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Reading Aloud A student's performance when reading aloud is not a reliable indicator of that student's reading ability. A student who is perfectly capable of understanding a given text when reading it silently may stumble when asked to combine comprehension with word recognition and speaking ability in the way that reading aloud requires. In addition, reading aloud is a task that students will rarely, if ever, need to do outside of the classroom. As a method of assessment, therefore, it is not authentic: It does not test a student's ability to use reading to accomplish a purpose or goal. However, reading aloud can help a teacher assess whether a student is "seeing" word endings and other grammatical features when reading. To use reading aloud for this purpose, adopt the "read and look up" approach: Ask the student to read a sentence silently one or more times, until comfortable with the content, then look up and tell you what it says. This procedure allows the student to process the text, and lets you see the results of that processing and know what elements, if any, the student is missing

Pre-reading: There will be some pictures related to global warming all over the classroom, students have to think what pictures mean and give an opinion of what they think global warming is about describing the pictures. Short video about global warming. While reading: Students will read a text about global warming First students have to read once the text, highlight the vocabulary they dont know and make a glossary with the help of a dictionary.

The terms "global warming" and "greenhouse effect" have become common topics of conversation worldwide. Synonymous with climate change and pollution, this issue is the contributor for mass speculation. Every individual has the ability to help ensure the health of our environment and awareness and education is the first step. Contrary to popular belief, it is not the sole fault of large corporations that our environment is in crisis. It is us, the individual consumer. Without our need and demand, these companies would not be producing ecologically harmful products. Information is our best defense and making more environmentally sound decisions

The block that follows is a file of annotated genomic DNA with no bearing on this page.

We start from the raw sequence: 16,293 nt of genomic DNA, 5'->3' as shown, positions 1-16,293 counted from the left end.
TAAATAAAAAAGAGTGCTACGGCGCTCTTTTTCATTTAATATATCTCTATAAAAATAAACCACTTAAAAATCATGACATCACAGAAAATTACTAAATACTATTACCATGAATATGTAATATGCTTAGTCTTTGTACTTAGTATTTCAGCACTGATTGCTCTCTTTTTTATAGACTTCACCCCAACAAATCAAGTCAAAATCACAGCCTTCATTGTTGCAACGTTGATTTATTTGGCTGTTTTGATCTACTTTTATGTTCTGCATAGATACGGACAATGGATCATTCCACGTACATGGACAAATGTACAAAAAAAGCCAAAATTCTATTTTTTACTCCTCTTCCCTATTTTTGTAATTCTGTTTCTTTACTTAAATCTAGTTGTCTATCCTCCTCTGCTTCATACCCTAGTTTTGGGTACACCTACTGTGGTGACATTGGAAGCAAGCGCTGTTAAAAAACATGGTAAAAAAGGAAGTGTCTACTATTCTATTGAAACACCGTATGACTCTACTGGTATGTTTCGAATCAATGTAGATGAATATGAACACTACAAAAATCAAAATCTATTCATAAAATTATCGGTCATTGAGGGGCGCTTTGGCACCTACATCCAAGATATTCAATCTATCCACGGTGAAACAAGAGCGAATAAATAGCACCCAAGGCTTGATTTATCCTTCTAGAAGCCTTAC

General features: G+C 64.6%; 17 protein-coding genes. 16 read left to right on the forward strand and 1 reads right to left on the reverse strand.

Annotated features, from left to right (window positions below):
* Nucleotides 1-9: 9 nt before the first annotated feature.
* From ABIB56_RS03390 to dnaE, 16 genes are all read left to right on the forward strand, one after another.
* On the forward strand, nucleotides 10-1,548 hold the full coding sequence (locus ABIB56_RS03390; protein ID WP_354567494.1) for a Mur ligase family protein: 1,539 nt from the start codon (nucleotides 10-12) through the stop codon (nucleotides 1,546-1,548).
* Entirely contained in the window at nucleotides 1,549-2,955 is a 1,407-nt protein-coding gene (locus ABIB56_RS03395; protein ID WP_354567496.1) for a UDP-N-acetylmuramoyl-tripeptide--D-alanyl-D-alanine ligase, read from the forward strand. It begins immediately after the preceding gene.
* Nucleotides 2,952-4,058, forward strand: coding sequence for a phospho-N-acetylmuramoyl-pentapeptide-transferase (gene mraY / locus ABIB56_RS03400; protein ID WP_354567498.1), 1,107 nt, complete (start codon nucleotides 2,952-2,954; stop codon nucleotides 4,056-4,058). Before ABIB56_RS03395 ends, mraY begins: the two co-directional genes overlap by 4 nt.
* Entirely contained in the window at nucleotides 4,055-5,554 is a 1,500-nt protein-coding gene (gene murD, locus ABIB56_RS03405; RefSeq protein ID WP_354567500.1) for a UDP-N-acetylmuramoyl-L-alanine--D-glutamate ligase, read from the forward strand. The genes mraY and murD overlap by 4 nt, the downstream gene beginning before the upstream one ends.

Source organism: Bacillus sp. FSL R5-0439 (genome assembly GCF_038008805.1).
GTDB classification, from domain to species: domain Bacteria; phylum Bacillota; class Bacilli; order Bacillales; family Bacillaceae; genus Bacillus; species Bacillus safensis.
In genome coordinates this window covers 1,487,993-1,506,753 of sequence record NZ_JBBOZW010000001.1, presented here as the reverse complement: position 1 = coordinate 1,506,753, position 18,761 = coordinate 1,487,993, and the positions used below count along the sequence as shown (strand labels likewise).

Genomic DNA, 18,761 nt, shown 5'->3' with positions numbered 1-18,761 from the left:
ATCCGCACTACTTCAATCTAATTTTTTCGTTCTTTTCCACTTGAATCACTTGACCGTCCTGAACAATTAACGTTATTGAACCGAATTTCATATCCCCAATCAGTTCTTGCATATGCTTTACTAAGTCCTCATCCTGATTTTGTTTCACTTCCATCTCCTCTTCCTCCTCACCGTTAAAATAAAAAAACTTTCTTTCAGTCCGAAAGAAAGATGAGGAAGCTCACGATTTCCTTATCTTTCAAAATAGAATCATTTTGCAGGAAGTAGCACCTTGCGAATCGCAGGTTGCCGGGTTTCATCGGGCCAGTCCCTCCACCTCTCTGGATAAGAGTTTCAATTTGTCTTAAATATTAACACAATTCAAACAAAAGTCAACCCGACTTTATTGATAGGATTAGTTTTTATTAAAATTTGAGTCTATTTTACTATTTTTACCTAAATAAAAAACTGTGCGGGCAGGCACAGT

our best offense. There are many substitutes for products and merchandise that would be more environmentally safe, it is just a matter of knowing what they are. Waste and Recycling: it is very beneficial to use recycled paper or to use products that are manufactured from ecologically managed forests. According to Seventh Generation "if every household in the US replaced just one roll of 1000 sheets of toilet paper with recycled toilet paper, could save 373,000 trees, 1.48 million cubic feet of landfill space, 155 million gallons of water and avoid 62,000 pounds of pollution". It has been said that it takes roughly 19 trees to make one ton of paper and that the usage of one ton of recycled paper will save approximately 17 trees. Of course there is the importance of recycling your trash, separating the cans, glasses and papers. After reading: Role play: the course will be divided into two groups, a group defending the reasons linked to the development of global warming and the other group will defend the position that the world is becoming more polluted and full of environmental problems because of global warming. The teacher will choose one of each group to defend their position with arguments and then the other classmate will give his or her arguments to debate the classmates position.

Reading games Stand up and clap Before you start reading, set up a rule that when a certain piece of grammar or word appears the students have to stand up and clap then continue. You can experiment with the action to mix it up. Upside down reading Put students into pairs. Have them hold their book upside down and race to read through the extract. After each round tell them to switch partners and do it again. One student one word Before you start reading as a class put your students into teams. Go around the room having the students read the story or extract- one person, one word. When a student says the wrong word or delays for more than 3 seconds, give the other team a point. Encourage them to be alert and keep a good fast pace going.